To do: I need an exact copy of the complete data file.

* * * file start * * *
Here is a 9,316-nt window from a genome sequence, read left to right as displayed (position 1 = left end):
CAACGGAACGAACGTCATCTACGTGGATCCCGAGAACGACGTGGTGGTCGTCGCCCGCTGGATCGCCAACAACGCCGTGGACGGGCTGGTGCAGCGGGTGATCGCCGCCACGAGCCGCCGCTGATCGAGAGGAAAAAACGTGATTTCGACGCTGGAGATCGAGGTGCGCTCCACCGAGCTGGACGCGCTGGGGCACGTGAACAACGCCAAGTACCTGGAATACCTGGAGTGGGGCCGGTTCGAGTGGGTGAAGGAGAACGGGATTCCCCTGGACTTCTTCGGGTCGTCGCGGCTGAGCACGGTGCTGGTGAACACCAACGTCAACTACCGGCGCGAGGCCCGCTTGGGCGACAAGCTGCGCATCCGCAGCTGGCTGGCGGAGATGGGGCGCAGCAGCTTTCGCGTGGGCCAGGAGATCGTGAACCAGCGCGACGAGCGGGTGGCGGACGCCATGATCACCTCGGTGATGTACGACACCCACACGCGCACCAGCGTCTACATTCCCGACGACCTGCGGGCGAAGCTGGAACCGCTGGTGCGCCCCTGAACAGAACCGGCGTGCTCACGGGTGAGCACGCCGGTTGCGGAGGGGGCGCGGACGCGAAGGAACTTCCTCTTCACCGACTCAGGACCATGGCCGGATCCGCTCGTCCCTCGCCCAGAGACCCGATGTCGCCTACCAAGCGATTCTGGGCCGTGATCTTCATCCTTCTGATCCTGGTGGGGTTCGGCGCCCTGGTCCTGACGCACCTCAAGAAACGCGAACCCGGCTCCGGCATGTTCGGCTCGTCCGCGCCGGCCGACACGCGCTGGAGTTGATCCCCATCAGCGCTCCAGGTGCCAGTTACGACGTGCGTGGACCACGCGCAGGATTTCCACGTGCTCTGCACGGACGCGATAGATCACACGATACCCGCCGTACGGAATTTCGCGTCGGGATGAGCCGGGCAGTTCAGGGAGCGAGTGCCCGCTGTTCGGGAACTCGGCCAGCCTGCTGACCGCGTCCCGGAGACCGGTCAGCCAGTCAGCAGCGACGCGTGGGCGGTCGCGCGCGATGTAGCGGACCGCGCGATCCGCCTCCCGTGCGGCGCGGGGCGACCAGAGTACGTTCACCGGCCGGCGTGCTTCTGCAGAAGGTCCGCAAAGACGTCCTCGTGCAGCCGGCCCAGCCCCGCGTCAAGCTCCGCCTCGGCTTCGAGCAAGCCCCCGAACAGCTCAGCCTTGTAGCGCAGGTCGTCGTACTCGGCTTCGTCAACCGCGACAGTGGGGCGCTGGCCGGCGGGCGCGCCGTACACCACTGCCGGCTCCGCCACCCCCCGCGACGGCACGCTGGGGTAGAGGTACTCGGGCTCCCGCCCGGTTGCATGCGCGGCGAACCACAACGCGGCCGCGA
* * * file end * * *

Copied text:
Here is a 9,316-nt window from a genome sequence, read left to right as displayed (position 1 = left end):
CAACGGAACGAACGTCATCTACGTGGATCCCGAGAACGACGTGGTGGTCGTCGCCCGCTGGATCGCCAACAACGCCGTGGACGGGCTGGTGCAGCGGGTGATCGCCGCCACGAGCCGCCGCTGATCGAGAGGAAAAAACGTGATTTCGACGCTGGAGATCGAGGTGCGCTCCACCGAGCTGGACGCGCTGGGGCACGTGAACAACGCCAAGTACCTGGAATACCTGGAGTGGGGCCGGTTCGAGTGGGTGAAGGAGAACGGGATTCCCCTGGACTTCTTCGGGTCGTCGCGGCTGAGCACGGTGCTGGTGAACACCAACGTCAACTACCGGCGCGAGGCCCGCTTGGGCGACAAGCTGCGCATCCGCAGCTGGCTGGCGGAGATGGGGCGCAGCAGCTTTCGCGTGGGCCAGGAGATCGTGAACCAGCGCGACGAGCGGGTGGCGGACGCCATGATCACCTCGGTGATGTACGACACCCACACGCGCACCAGCGTCTACATTCCCGACGACCTGCGGGCGAAGCTGGAACCGCTGGTGCGCCCCTGAACAGAACCGGCGTGCTCACGGGTGAGCACGCCGGTTGCGGAGGGGGCGCGGACGCGAAGGAACTTCCTCTTCACCGACTCAGGACCATGGCCGGATCCGCTCGTCCCTCGCCCAGAGACCCGATGTCGCCTACCAAGCGATTCTGGGCCGTGATCTTCATCCTTCTGATCCTGGTGGGGTTCGGCGCCCTGGTCCTGACGCACCTCAAGAAACGCGAACCCGGCTCCGGCATGTTCGGCTCGTCCGCGCCGGCCGACACGCGCTGGAGTTGATCCCCATCAGCGCTCCAGGTGCCAGTTACGACGTGCGTGGACCACGCGCAGGATTTCCACGTGCTCTGCACGGACGCGATAGATCACACGATACCCGCCGTACGGAATTTCGCGTCGGGATGAGCCGGGCAGTTCAGGGAGCGAGTGCCCGCTGTTCGGGAACTCGGCCAGCCTGCTGACCGCGTCCCGGAGACCGGTCAGCCAGTCAGCAGCGACGCGTGGGCGGTCGCGCGCGATGTAGCGGACCGCGCGATCCGCCTCCCGTGCGGCGCGGGGCGACCAGAGTACGTTCACCGGCCGGCGTGCTTCTGCAGAAGGTCCGCAAAGACGTCCTCGTGCAGCCGGCCCAGCCCCGCGTCAAGCTCCGCCTCGGCTTCGAGCAAGCCCCCGAACAGCTCAGCCTTGTAGCGCAGGTCGTCGTACTCGGCTTCGTCAACCGCGACAGTGGGGCGCTGGCCGGCGGGCGCGCCGTACACCACTGCCGGCTCCGCCACCCCCCGCGACGGCACGCTGGGGTAGAGGTACTCGGGCTCCCGCCCGGTTGCATGCGCGGCGAACCACAACGCGGCCGCGA